James O’Connor: I had seen a psychologist and a psychiatrist, but it wasn’t until I met my point of contact at Saviour World that I could see it was working. I now see privilege in the pain. Someone far wiser than me drew the analogy of hot and cold water when comparing pleasure with pain. Pain and pleasure are the same elements but on different ends of the spectrum. If you are not enjoying something and are in pain, you can sit there and become a victim or do something about it and use the pain to get you moving again. I manned up and tackled my challenges head on. I used the pain as fuel to create a better life for myself. When I jumped on board with Saviour World, I started learning from scratch and it changed everything for me. I have learned that you literally attract your life. If you are constantly thinking negative thoughts then you create that reality and that becomes your life. When you have the knowledge, it actually doesn’t take that much to start moving. Don’t get me wrong; it’s not about hitting it hard quickly but rather about living a life you can maintain and keep moving forward. It’s about making small changes and taking little steps every day. Before you know it, you have momentum and can dig yourself out of the mental hole that you put yourself in. When you find your why for doing something it can kick-start everything. I rediscovered my hunger and excitement to wake up every morning and attack the day. I’m now accountable and move forward every day. After suffering a spate of injuries, I rebuilt the physical so that I could hold more energy and also improved my diet and balance to my training. There is also a spiritual element whether you want to call it God or consciousness. It’s all about connecting to something greater than yourself and looking outwards.

Sport24 asked: Have you come full circle by returning to play in Australia?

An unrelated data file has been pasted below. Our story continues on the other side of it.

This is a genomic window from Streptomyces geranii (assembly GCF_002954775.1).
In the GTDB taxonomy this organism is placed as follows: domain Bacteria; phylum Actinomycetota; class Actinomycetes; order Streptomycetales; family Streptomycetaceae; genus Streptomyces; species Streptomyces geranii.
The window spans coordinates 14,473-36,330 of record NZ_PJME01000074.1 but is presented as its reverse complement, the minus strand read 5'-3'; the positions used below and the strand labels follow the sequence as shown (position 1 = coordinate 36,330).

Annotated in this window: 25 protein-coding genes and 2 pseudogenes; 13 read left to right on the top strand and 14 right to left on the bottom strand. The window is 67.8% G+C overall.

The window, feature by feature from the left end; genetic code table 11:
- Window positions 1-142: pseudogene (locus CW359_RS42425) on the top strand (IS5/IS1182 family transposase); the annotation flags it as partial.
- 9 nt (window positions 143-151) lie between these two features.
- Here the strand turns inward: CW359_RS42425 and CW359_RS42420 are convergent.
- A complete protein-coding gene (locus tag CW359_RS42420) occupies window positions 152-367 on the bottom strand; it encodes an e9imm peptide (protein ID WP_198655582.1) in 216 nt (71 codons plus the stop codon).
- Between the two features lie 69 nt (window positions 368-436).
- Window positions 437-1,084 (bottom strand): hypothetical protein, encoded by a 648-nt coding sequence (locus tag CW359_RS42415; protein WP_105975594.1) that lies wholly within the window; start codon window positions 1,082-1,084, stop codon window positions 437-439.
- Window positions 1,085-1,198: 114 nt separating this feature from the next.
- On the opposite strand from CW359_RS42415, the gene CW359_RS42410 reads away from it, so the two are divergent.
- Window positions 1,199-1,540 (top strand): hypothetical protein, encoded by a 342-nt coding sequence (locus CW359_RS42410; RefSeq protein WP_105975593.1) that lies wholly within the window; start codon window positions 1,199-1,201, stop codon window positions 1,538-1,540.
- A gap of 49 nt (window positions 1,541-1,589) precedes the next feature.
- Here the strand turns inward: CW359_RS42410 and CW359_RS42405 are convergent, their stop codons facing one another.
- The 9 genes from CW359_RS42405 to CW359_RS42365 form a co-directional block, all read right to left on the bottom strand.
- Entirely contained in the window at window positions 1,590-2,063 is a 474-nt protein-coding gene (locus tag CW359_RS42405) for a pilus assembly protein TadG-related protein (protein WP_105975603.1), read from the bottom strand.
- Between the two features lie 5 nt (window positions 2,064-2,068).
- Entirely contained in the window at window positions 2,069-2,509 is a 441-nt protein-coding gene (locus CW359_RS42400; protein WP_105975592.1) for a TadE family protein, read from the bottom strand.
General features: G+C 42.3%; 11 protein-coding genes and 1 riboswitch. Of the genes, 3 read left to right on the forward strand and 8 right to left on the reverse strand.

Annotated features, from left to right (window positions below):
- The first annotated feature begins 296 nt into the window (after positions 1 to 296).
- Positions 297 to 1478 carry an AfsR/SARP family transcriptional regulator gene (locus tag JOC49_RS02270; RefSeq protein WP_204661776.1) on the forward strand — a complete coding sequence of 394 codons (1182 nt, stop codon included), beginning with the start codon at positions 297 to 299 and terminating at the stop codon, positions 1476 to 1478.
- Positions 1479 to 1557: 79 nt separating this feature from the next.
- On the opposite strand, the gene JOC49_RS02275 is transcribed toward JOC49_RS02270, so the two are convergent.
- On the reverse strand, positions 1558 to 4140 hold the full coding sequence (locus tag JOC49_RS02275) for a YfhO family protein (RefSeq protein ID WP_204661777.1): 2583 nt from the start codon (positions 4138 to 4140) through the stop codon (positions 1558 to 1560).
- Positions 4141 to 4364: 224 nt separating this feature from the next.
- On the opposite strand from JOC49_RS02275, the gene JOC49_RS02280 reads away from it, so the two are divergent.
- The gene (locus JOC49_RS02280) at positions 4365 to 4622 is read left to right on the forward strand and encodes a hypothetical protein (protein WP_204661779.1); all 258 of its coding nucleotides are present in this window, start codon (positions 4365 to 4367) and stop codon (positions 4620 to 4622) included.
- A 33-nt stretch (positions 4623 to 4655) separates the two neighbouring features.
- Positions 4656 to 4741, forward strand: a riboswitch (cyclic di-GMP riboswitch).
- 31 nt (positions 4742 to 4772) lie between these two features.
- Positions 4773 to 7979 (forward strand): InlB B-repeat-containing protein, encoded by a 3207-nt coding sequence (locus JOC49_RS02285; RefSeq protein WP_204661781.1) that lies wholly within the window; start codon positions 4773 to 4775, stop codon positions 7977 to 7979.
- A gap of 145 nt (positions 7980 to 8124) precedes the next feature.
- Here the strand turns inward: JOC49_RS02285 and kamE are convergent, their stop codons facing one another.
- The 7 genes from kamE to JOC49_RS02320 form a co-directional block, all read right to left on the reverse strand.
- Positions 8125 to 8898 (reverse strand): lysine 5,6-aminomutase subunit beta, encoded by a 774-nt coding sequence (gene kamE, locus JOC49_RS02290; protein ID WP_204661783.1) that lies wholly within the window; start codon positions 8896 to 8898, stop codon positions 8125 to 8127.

James O’Connor: I am at a different state of awareness than when I was playing in Australia at the age of 22. I’m at the point now where there is a possibility that if I keep improving my game, I could be wearing the Wallabies No.10 jersey. There is still a lot of work to put in, which is why I have been hustling so hard during this isolation period. I never shied away from a challenge before, but having a second chance would have overawed me. Now it’s all about the possibilities for me. I’m part of the PONI group (players of national interest) and I’m genuinely excited about the prospect of playing for the Wallabies. (O’Connor has played 52 Tests for Australia of which he has started 41). I’ve had a couple conversations with (Wallabies coach) Dave Rennie and have met him once. It’s seem like he is an open communicator and I was pretty impressed with the detail he broke my game down to. Some of the detail was so spot-on to the point where I thought to myself: ‘He has done his homework!’ If he has done the SWOT analysis on me, he’s done it on all the players. He understands how each of us plays, how we can improve and use our strengths to feed into the game plan and make the team better. It’s tough with him still in the UK with the restrictions, but we have all been linking up virtually and I’m looking forward to seeing what he brings… It would be nice to become a 100 Test-capped Wallaby and it’s doable if I play for another five years. However, I’m not going to commit to that because the way I now live is about the process rather than end-goal. I would rather give myself a target of winning a Bledisloe, a Rugby Championship or a World Cup. My current goals revolve around team success rather than individual accolades. It’s not about me winning Player of the Year and playing 100 Tests, but rather about the actual experience of achieving with people you have helped nurture and seen grow.

Sport24 asked:  How did you feel when the Boks won the World Cup?